"Israeli soldiers came into my house and told me to put my hands up and sit on the floor."

Three more people shuffled through the rubble of another street. And when I ask them their names, this is what I hear.

MOHAMMAD BAZZI, RESIDENT OF BINT JBAIL, LEBANON: I am American. I can stop here.

PENHAUL (on camera): You are American?

BAZZI: Yes. My -- my wife American.

PENHAUL: He pulls their passports from a plastic bag and adds:

BAZZI: I have nine kids in Michigan...

(CROSSTALK)

UNIDENTIFIED FEMALE: Michigan. Michigan.

PENHAUL: But he has no more time to chat. They're trying to reach the Red Cross vans and get evacuated.

(on camera): Bint Jbail has seen some of the heaviest combat. It's here the Israeli military say they fought Hezbollah guerrillas door to door, hand to hand, window to window.

(voice-over): But I met a man who said he was a Hezbollah fighter and who told a different story. He declined to appear on camera, but allowed me to record his voice.

UNIDENTIFIED MALE: Hear only shelling, I swear by God.

There's no military target.

PENHAUL (on camera): The Hezbollah.

UNIDENTIFIED MALE: Even the fighter -- even the fighters were not in town. The fighters are on the -- on the mountains.

PENHAUL (voice-over): It's difficult to thoroughly check his claims, but, in the ruins, I spotted no remains of Hezbollah rocket launchers or bullets, only shrapnel from bombs and artillery rounds, including this one, unexploded, with Hebrew on the side.

The damage is worse than the U.N. observers expected.

KOJO OPANGR, UNITED NATIONS OPERATIONS OFFICER: Coming to see Bint Jbail again today for the first time, it's -- it's a big change. I think it has been quite massive here.

PENHAUL: Looking at the scale of the destruction, it's hard to imagine how it could have been any worse.

Karl Penhaul, CNN, Bint Jbeil, south Lebanon.

(END VIDEOTAPE)

ZAHN: But despite the weeks of destruction like that in Lebanon, Hezbollah rockets still fly across the border into Israel. So a short time ago I questioned Mark Regev, a spokesman for the Israeli Ministry of Foreign Affairs.

(BEGIN VIDEOTAPE)

ZAHN: So, Mark, the prime minister said that Hezbollah had suffered a heavy blow. How can he say that when the highest number of rockets so far, almost three weeks into this conflict, fell yesterday on your country?

MARK REGEV, ISRAELI FOREIGN MINISTRY SPOKESMAN: I think the assumption is that these 20 days of conflict, we've managed to hit some very important Hezbollah infrastructure, we've managed to hit some very important command and control, we've taken out a lot of its resources on the ground. No one has any illusion that this conflict is already over, that Hezbollah still has a fighting machine left. But we've been hitting them hard, and I think we've been successful in neutralizing a significant part of their fighting machine.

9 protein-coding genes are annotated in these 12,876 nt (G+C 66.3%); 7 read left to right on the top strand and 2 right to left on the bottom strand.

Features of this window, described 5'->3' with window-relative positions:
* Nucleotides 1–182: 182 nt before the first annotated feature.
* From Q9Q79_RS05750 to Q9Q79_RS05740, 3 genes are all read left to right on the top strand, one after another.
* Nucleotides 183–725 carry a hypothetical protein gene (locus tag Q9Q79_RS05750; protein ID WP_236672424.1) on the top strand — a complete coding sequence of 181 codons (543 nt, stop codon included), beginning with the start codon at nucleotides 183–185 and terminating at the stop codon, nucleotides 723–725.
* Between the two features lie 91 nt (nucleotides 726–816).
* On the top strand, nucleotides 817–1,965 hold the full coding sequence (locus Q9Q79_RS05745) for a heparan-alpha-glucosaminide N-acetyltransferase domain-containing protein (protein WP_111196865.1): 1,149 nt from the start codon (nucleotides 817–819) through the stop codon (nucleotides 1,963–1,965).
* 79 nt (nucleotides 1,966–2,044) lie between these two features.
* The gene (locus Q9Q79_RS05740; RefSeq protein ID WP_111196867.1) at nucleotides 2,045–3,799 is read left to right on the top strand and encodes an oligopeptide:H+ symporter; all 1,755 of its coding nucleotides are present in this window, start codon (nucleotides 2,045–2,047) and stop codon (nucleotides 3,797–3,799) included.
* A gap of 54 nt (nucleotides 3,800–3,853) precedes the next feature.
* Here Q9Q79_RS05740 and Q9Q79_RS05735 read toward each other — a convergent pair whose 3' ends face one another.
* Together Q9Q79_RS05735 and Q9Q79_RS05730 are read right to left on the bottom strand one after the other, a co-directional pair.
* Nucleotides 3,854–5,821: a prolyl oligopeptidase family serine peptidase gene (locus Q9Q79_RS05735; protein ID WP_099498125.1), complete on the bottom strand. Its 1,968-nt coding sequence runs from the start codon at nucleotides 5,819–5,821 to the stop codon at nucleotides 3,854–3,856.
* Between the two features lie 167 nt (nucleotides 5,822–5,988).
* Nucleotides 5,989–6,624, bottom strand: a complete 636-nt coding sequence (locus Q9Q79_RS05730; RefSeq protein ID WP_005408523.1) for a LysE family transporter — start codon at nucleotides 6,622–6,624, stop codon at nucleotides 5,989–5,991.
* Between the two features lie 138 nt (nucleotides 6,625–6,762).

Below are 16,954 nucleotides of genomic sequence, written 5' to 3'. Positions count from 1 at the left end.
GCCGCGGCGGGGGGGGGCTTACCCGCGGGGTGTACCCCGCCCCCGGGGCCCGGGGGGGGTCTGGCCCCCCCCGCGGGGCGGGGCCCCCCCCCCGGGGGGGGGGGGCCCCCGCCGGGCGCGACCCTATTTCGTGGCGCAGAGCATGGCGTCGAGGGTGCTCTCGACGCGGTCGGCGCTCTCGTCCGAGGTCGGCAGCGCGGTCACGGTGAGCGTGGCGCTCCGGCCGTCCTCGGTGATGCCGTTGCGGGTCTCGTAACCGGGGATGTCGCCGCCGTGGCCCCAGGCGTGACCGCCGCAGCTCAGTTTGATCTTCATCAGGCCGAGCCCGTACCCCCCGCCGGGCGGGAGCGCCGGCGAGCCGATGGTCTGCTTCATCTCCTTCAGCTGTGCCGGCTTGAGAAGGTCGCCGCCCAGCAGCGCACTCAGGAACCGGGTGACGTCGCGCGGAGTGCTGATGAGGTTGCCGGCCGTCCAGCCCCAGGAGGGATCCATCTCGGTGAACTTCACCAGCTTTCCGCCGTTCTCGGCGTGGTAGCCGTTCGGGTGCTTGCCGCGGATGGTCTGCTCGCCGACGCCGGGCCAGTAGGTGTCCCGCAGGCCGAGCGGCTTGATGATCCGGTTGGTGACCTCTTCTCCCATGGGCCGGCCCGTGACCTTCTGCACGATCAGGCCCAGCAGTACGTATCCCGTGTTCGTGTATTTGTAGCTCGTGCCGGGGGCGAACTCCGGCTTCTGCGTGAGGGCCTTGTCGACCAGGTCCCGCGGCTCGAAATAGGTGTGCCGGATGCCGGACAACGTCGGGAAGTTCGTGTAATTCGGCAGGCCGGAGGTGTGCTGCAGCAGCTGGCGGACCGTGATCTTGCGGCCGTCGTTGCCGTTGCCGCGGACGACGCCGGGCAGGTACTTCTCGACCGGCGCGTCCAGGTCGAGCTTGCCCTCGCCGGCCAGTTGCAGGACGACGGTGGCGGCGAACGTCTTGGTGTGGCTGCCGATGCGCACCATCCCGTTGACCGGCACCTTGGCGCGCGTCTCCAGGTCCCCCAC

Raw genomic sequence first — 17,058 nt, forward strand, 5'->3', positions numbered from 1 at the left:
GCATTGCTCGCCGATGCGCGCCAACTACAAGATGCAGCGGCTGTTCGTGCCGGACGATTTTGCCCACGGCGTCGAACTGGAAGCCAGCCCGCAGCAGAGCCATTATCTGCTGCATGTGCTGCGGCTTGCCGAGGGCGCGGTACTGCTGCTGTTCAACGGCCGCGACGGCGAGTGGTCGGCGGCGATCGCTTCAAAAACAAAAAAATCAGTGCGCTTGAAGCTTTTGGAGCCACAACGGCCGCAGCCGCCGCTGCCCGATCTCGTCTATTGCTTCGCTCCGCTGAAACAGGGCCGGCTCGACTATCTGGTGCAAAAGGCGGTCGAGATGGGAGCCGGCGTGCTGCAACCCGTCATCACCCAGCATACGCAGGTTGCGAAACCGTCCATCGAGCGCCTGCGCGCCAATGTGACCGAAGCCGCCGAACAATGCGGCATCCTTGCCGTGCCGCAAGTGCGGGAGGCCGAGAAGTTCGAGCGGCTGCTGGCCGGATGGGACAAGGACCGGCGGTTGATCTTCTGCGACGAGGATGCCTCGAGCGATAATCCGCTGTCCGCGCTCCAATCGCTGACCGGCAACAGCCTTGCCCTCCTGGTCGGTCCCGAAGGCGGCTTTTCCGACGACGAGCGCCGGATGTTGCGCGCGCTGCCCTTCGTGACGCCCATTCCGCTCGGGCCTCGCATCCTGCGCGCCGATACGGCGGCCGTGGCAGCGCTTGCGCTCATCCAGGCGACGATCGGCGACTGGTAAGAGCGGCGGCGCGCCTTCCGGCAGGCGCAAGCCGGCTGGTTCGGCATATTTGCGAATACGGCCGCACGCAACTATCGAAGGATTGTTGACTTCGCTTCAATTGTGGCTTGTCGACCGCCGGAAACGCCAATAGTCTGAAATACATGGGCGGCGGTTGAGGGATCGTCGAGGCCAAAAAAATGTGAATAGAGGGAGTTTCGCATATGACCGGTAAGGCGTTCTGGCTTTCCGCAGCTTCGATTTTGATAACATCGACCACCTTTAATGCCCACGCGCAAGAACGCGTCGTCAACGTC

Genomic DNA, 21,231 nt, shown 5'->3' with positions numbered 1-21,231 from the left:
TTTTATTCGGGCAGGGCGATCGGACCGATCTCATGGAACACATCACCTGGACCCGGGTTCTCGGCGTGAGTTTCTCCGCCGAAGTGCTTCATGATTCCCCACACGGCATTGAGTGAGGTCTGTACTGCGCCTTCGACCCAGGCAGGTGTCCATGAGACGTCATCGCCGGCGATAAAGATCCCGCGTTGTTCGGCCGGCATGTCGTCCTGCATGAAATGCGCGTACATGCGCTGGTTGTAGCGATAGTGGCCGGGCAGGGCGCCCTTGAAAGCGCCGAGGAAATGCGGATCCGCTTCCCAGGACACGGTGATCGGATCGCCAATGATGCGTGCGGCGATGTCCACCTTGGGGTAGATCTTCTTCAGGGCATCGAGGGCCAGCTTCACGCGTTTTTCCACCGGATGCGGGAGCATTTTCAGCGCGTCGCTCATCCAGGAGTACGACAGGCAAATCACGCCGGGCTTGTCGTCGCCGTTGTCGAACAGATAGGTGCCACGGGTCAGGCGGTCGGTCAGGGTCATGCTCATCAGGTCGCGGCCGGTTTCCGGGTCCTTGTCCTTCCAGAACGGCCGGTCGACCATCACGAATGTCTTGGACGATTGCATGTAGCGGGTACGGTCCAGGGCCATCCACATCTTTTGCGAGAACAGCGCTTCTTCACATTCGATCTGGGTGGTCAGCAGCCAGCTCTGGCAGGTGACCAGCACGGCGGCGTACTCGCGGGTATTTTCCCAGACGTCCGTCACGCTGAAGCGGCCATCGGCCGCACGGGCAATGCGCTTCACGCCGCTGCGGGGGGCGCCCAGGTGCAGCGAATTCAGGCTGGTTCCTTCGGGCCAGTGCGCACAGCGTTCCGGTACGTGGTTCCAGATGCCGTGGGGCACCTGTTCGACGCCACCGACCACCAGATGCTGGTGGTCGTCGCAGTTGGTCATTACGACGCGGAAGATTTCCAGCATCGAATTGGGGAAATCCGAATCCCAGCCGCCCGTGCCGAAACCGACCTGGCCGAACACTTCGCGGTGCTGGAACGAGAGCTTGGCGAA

ZAHN: You say you've been successful in neutralizing a part of their fighting machine, but in that process, it is believed that 54 innocent people were killed in Qana. How do you defend that?

REGEV: I don't. I mean, what happened in Qana yesterday was a tragedy. I know I speak for my entire country when I say that we express our most sincere sorrow at what happened yesterday in Qana.

Now, that incident is still being investigated. There are a lot of question marks about exactly what happened, but I can tell you that we've ordered now a period where we are cutting down our aerial sorties, we've put limitations on our use of air power to make sure things like that don't happen again. And we're investigating it thoroughly.

ZAHN: Today, when your government said there was going to be a 48-hour cessation of bomb drops on southern Lebanon, Israeli forces ended up hitting a car with Lebanese military members.

REGEV: I think you raise a legitimate point, but this is real combat. And in combat, it's not a computer game on some sort of screen. This is real combat, and people are getting killed on both sides of the frontier. It's our obligation as a democratic society to make a maximum effort, a maximum possible effort to limit the number of innocent people being caught up in the conflict. That's especially difficult because of the strategies and tactics used by Hezbollah.

ZAHN: But, sir, wouldn't a cease-fire prevent another tragedy like we saw happen in Qana?

REGEV: I mean, you'd be right, the cease-fire would get the violence off the television screens. But maybe that's only a mirage, because that is allowing Hezbollah then to rearm, and then we're back to square one. And six months from now, eight months from now, a year from now, when Hezbollah once again decides to reorchestrate this sort of regional crisis, we'll be back with the same violence.

ZAHN: So how has the prestige of the Israeli military been compromised by this series of mistakes? REGEV: I've got no doubt. I mean, I'm on the public relations end, and I know it's very difficult every time one of these tragedies happens to answer tough questions and say why did it happen? But I think if you look at recent conflicts, whether in Afghanistan, in Iraq, in Serbia or in other plays, there is no such thing as a war without collateral damage.

ZAHN: Mark Regev, we appreciate your time tonight. We've got to leave it there.

(END VIDEOTAPE)

ZAHN: And we move on to the question of whether the crisis in the Middle East is actually a prelude to the end of the world. Coming up next in our top story coverage, why some evangelical Christians think the end is coming.

And later, allegations of anti-Semitism and drunk driving humble one of Hollywood's biggest power players. Yes, you know him, Mel Gibson.

(COMMERCIAL BREAK)